Written by: Jennifer Wright

In a recent site visit to Shasta Community Health Center for Spreading Solutions That Work, I was struck by the way people use behavior change theory and might not even realize it.

I studied health and social behavior in grad school and was up to my eyes and ears in individual behavior change theory and how to use it in designing public health interventions. Behavior change is complex, and requires identifying and analyzing determinants of health behaviors. I remember finding this topic fascinating, yet since then, I’ve admittedly wondered at times if I should’ve studied something more “practical” like health management. Anyway, over the course of my years in the health field, I’ve been delighted to find that the application of behavior change theory shows up in my work in many ways, though doesn’t look as academic as I remember from school. I’d bet many of you reading this will find these connections in your work as well.

This site visit was focused on patient portal optimization. Many health centers are figuring out how to drive volume to patient portals to modernize operations and give patients the kind of access to their care and health information that they desire. A key takeaway from this visit was the importance of getting clinician champions on board to use the patient portal and promote it. An engaged clinician champion can be the spark that starts a wildfire of momentum around technology use.

As we heard about this tactic and spoke to the clinician champions using the portal, I realized that there are parallels with social diffusion theory, which refers to a process in a social system where an innovative idea or concept is spread by members of the social group through certain channels. A well-known application of this theory is the Popular Opinion Leader intervention for HIV prevention, which involves enlisting and training key opinion leaders to encourage safer sexual norms and behaviors within their social networks. To me, that sounds pretty similar to identifying a clinical champion to message the importance and value of a change amongst their peers.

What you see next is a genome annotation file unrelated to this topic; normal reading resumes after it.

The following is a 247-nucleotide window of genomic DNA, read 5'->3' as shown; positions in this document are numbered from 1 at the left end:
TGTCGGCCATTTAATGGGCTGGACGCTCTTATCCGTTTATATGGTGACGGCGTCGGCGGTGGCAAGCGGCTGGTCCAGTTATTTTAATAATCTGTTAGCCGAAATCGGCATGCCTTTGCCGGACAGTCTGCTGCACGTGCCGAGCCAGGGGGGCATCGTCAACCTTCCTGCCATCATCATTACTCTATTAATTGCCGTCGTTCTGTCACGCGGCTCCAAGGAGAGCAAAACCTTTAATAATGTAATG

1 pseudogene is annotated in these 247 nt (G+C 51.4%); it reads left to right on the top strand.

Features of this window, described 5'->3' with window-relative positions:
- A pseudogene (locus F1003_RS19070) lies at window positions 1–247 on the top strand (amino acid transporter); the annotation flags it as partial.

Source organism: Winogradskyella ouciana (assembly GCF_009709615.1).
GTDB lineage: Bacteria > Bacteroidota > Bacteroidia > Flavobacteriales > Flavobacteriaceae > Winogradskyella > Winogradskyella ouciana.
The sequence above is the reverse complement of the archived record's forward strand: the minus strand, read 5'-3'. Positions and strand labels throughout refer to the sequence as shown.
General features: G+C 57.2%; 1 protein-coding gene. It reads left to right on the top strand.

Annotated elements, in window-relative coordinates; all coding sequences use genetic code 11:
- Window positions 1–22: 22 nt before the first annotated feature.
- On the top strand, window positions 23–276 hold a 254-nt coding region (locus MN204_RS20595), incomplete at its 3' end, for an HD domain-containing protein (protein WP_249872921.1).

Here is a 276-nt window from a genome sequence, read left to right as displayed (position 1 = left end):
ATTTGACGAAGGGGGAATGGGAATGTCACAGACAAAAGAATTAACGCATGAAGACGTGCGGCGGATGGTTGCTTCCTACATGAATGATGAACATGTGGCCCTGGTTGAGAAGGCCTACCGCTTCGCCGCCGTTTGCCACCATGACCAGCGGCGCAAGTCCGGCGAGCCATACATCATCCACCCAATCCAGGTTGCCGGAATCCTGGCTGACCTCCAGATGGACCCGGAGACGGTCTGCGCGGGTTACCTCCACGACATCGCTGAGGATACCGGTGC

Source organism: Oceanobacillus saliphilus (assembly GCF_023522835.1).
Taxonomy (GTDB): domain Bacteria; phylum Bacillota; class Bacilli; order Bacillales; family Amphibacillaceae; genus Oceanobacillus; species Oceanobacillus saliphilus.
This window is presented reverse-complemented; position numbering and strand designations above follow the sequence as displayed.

This got me thinking – How else might we already use behavior change in our work? When investigating how to best implement change in an organization, we often first evaluate where people are in terms of readiness for change, then create a plan based on that. That draws from the transtheoretical model of behavior change, which is a framework for understanding how individuals and populations progress toward adopting and maintaining health behavior change. As we encourage improvement teams to incorporate observation in their data collection, we’re infusing elements of social cognitive theory, recognizing that observational learning has tremendous value.

Whether we’re talking about care delivery transformation, adopting new technologies, or creating a culture of quality improvement within an organization… at the end of the day it starts with people and behavior change for groups of people. Similarly, many of these efforts end or stagnate when we don’t consider the human element involved in implementing change. So, while I wouldn’t suggest throwing around academic jargon to inspire change in an organization, for me, it’s good to have in my back-pocket yet another reason to prioritize the human aspect of change when trying to improve our health system.





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